Forrester Research recently estimated the total database market (licenses, support, consulting) would grow from $27 billion in 2009 to $32 billion by 2012. SQL technology is entrenched in many organizations and across millions of web sites. Perhaps that explains why, during the past decade, IBM, Oracle, Sun and SAP made billion-dollar investments in a dead' technology.
During the Dot Com Boom, investors were in love with 'new tech' companies. Some argued the Web was going to change everything and make existing software technology obsolete. Some industry pundits suggested the database industry was going into a death spiral. But they based that conclusion on the wrong indicators. What they were observing was the thinning of the herd, not the demise of the entire database industry. There was a trend towards industry consolidation and the bigger vendors gained market share while evolving their SQL products along the Swiss Army Knife model. Today IBM, Oracle and Microsoft hold more than 80% of the database market.
Informix and IBM The "database is dead" rumors were an enabler for a major IBM acquisition of database technology and customers. IBM acquired Informix, a company that was a leader in object-relational technology. Informix had an early solution to integrating XML data into SQL databases and was the only company with a solution for embedding both Java classes and OLE components in SQL databases. IBM paid $1 billion for a company with $840 million in annual revenue, a price that was 1.2 times annual revenue.
MySQL, Sun and Oracle The Internet and XML databases did not eradicate commercial SQL products, but some believed the open source DBMS would do the job. Enthusiasm for open source software and widespread adoption of the LAMP stack produced a perfect storm in which Sun Microsystems acquired MySQL AB for $1 billion. For the same price IBM paid for Informix, Sun picked up a company approaching $100 million in annual revenue. The price tag to Sun for forging an identity as a champion of open source databases was roughly 10 times annual revenue.
Sun CEO Jonathan Schwartz said
MySQL's employees and culture, along with its near ubiquity across the Web, make it an ideal fit with Sun's open approach to network innovation. And most importantly, this announcement boosts our investments into the communities at the heart of innovation on the Internet and of enterprises that rely on technology as a competitive weapon.
At the time of the MySQL acquisition, I wrote of one favorable outcome. Sun could produce a unique new generation of database servers by tight integration of Java and MySQL with the transactional memory of the UltraSPARC (Rock) processor. But Sun did not put the Rock processor into production and Oracle has no plan to do so.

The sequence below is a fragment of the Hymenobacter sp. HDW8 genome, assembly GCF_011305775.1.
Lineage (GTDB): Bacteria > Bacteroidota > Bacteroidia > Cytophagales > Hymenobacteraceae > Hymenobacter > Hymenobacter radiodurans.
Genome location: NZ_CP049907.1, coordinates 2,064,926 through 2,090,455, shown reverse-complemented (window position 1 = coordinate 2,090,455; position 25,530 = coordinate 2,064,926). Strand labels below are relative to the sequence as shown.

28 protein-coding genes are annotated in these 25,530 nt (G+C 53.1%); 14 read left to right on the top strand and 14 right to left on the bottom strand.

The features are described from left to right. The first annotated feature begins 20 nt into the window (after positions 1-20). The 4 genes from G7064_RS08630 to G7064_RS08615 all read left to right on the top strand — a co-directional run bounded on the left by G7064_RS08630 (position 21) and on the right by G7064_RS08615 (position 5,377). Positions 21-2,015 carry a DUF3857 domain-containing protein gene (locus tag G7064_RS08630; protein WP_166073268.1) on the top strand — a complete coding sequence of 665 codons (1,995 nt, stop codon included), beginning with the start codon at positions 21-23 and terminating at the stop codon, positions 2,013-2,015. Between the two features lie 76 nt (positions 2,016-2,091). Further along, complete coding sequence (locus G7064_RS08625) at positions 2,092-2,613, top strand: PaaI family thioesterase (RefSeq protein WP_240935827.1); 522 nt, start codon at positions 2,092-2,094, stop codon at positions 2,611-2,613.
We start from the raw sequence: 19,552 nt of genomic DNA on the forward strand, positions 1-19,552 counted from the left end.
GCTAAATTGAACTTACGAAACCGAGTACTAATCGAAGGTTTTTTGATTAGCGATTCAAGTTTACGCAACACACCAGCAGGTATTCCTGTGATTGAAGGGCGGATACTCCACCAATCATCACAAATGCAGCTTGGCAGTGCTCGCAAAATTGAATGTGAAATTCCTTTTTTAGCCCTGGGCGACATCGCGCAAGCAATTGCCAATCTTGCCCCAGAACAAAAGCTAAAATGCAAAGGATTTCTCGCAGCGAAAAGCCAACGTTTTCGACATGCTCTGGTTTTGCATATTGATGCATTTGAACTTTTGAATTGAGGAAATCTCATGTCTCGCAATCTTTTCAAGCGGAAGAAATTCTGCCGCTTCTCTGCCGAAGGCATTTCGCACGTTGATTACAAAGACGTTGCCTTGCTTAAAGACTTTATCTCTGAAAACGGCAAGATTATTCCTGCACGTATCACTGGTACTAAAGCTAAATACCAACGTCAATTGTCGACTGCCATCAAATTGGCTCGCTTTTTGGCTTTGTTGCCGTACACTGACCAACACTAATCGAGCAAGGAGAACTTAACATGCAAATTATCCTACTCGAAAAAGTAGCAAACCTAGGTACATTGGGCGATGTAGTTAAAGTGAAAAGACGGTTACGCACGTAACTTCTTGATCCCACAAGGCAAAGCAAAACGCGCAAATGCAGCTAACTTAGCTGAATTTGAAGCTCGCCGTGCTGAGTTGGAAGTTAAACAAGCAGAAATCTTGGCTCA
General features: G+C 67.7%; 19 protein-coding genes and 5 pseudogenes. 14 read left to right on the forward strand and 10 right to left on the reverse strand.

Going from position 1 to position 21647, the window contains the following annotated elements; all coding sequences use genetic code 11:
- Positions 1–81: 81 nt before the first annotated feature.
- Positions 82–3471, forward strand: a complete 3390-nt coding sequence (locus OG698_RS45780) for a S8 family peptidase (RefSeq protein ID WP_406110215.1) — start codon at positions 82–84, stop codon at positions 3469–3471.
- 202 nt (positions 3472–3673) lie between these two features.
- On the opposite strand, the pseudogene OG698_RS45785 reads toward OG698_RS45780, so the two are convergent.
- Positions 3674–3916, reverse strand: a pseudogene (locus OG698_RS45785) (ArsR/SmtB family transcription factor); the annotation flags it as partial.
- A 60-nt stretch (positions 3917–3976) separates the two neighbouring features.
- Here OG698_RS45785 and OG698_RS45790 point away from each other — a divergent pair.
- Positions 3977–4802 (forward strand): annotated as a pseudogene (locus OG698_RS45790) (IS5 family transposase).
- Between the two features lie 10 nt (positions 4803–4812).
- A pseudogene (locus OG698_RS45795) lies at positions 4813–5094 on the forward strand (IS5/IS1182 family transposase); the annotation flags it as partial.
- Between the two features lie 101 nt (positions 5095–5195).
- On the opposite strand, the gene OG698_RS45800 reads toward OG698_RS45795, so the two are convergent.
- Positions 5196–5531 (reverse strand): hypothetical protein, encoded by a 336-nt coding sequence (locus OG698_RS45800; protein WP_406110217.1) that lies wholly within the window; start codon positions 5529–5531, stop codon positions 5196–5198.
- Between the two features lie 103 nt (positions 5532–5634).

During the era when Digital Equipment Corporation (DEC) was failing, Oracle acquired DEC's relational and CODASYL model database products. It still offers the CODASYL product. Oracle has done some serious shopping for companies, buying 67 of them since 2005. It acquired Sleepycat Software, maker of the Berkeley DB product, and TimesTen, maker of a leading in-memory SQL database product. With the acquisition of Sun Microsystems for $7.3 billion, Oracle has added hardware and yet another DBMS to its product portfolio.
Oracle has niche database products and a major presence in applications suites, analytics and enterprise computing. With the acquisition of Sun, Oracle expands its portfolio with the Java platform, server hardware and the most popular SQL database for powering web sites. The Sun acquisition contributed $1.23 billion in hardware sales and $400 million in profits to Oracle's fourth-quarter earnings report.
SAP and Sybase SAP offered $5.6 billion for a company that recently experienced double-digit growth in database licensing revenue. For 2009, Sybase reported annual revenue of $1.17 billion. For the first quarter of 2010, it reported 10% year-over-year revenue growth to $294 million. SAP paid approximately 4.78 times annual revenue for Sybase. The Informix and MySQL deals were for database companies. But in Sybase, SAP sees the growth potential of other products in addition to the database platforms.
Technology Stacks, APIs Over the lifetime of the SQL database, we've seen the emergence of various software and computing paradigms. Early SQL developers were programming mainframe computers and creating monolithic executables, using embedded SQL (ESQL) and subroutine libraries. SQL developers were migrating to smaller computers (minicomputers, servers, PCs), client-server architecture programming, Windows and dynamic linking. ESQL became an industry standard in 1989. The C language gained a following and there were soon C call-level interfaces for accessing SQL databases. The Open Database Connectivity (ODBC) API was refined to produce the SQL Call-Level Interface (SQL CLI) standard in 1995. Java followed, along with the JDBC API.
One reason for SQL's resilience is a commitment by database companies to standards.